Man-made crises can be avoided or at least mitigated through a modicum of rationality and foresight. The IDP crisis is a man-made crisis created directly as a result of the commencement of a military operation in North Waziristan. Unfortunately, while it can be assumed that the war-fighting elements of the military operation were planned, the humanitarian problems such an operation would cause were ignored. In a conventional war against an external power, the human costs may not be factored in but in an unconventional war, amidst one’s own people, this is inexcusable.
However, it is not the job of the military to make these calculations. It is the job of the civilian leadership in a democracy to take ownership and frame a holistic policy within which the military plans and operates military strategy and tactics. Unfortunately for Pakistan, Prime Minister Nawaz Sharif has failed to provide resolute leadership to the military operation.
Earlier, the same leadership had failed to provide determined leadership to the dialogue, despite a mandate from the entire spectrum of Pakistan’s political leadership through an APC. Since the APC, the government dithered and fumbled on commencing the dialogue while the prime minister traipsed around the globe — to what intent, one is still not clear. Despite a reluctant and belated start to the dialogue, progress was made. The TTP were fractured, as the PTI chairman had been predicting repeatedly when recommending peace through dialogue. The Mehsud tribe separated from the Fazlullah group, seeking dialogue. The TTP were rent with fissures but the government failed to exploit this advantage. Khyber-Pakhtunkhwa (K-P), which was bearing the brunt of TTP terror, saw suicide attacks fall drastically. Again, the government failed to move further in the dialogue process with those who now actively sought talks. It was as if there was a shadowy puppet master tightening the government’s strings every time some sign of progress in the dialogue became apparent.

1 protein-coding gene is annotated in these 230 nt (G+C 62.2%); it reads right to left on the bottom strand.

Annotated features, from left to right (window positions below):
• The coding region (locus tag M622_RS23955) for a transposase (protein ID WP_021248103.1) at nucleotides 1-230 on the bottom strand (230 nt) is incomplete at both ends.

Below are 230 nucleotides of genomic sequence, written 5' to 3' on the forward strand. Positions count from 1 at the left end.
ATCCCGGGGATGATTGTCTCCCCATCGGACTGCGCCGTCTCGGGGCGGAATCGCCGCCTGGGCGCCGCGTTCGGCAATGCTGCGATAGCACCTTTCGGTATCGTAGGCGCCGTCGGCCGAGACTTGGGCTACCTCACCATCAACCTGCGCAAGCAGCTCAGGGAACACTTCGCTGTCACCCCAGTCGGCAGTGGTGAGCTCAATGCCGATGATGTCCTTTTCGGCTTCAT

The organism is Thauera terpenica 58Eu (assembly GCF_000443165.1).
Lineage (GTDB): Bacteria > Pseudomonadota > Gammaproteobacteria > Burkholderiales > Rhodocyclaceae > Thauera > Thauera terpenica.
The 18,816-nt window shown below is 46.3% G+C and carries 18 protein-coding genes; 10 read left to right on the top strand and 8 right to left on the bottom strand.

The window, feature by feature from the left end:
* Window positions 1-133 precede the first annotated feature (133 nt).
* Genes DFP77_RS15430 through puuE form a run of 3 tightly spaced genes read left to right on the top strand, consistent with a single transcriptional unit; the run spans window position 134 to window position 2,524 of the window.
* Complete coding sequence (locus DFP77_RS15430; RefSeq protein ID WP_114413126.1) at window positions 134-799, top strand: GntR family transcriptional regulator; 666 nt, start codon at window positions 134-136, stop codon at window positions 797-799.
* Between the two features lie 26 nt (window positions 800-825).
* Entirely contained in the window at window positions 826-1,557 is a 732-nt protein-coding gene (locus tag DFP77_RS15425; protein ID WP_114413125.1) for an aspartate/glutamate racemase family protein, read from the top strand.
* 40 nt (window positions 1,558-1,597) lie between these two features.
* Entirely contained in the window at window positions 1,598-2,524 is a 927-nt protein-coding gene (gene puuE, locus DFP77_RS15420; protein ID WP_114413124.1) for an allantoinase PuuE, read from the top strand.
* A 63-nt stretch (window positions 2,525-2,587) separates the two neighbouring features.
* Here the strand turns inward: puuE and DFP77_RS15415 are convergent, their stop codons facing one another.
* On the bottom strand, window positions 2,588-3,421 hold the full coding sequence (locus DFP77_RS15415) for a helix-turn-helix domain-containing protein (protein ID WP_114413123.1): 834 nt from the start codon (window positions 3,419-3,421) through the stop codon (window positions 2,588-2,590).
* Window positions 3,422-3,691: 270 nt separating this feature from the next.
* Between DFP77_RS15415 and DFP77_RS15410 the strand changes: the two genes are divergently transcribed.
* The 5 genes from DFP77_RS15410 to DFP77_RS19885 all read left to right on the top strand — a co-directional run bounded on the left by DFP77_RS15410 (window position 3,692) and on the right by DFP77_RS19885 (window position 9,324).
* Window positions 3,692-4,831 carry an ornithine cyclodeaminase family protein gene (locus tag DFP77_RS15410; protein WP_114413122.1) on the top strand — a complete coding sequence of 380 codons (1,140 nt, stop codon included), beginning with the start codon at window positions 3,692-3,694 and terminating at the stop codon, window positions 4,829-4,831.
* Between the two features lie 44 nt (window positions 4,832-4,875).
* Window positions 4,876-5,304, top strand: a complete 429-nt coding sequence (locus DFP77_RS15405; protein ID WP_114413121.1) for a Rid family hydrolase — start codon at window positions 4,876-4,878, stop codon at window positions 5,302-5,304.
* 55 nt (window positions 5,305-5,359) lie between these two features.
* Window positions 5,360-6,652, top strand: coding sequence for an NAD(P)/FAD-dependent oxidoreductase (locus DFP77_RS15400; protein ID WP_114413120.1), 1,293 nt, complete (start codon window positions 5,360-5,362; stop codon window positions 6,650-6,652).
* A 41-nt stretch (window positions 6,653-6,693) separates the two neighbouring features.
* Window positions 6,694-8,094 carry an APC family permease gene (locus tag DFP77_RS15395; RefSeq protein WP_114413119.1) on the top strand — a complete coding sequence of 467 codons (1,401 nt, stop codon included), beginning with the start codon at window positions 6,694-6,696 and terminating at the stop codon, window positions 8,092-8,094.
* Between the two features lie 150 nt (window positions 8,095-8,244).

In a vitiated atmosphere, the self-created inevitability of a military operation became evident. At that time, the PTI chairman again warned of the IDPs who would pour into K-P and asked what was being done to prepare for this scenario. Tragically, the federal government failed to factor in the IDPs and showed a shamefully cavalier approach to the whole issue by not taking into confidence the K-P government, which would be in the frontline of coping with the IDP influx. Instead, the K-P chief minister heard about the start of the military operation on television. In what can only be described as criminal ignorance, it seems the federal government assumed the number of IDPs would not exceed 100,000!
So, the military operation commenced, with the state being completely unprepared for the consequences. The result is a humanitarian crisis that could overwhelm the national polity. The IDP figure has crossed 800,000 — all flowing into Bannu to add to the already existing IDPs in K-P, from earlier operations in Fata. The K-P government, with limited resources and already confronting the fallout of terrorism, simply cannot cope alone while the federal government has still not realised the full extent of the humanitarian crisis and is unwilling to reach out to the international community for assistance, including the UN. With over 330,000 children, many already suffering from infections, the outbreak of epidemics is a major threat — especially as existing medical facilities are inadequate, medicine is in short supply and excessive load-shedding is compounding problems.
An equally serious threat is the further deterioration of an already serious law and order situation. The K-P police is overstretched and under-equipped as a result of years of neglect by previous governments. The federal government continues to clutch on to the FC for guard duties in Islamabad. Perhaps, the most acute long-term threat is from the growing resentment and anger that presently surges through the IDPs. Their jirga refused to meet the prime minister, but met with the PTI chairman and told him of the trials they have been put through. They also informed how after the split in the TTP, they had begun flushing out foreign militants in their midst before the operation began.
These are fellow Pakistanis, who feel abandoned by their compatriots in their hour of suffering. The drawing room elite, which had been crying hoarse for military action are nowhere to be seen in aiding the IDPs. Ironically, the long-term success of the military operation will not be premised on how many ‘militants’ it kills or the destruction of North Waziristan’s infrastructure. It will, in the final analysis, depend upon how the survivors suffering in IDP camps define the narrative of what happened to them. Sadly, at present, that narrative is not in favour of peace.
Published in The Express Tribune, July 16th, 2014.
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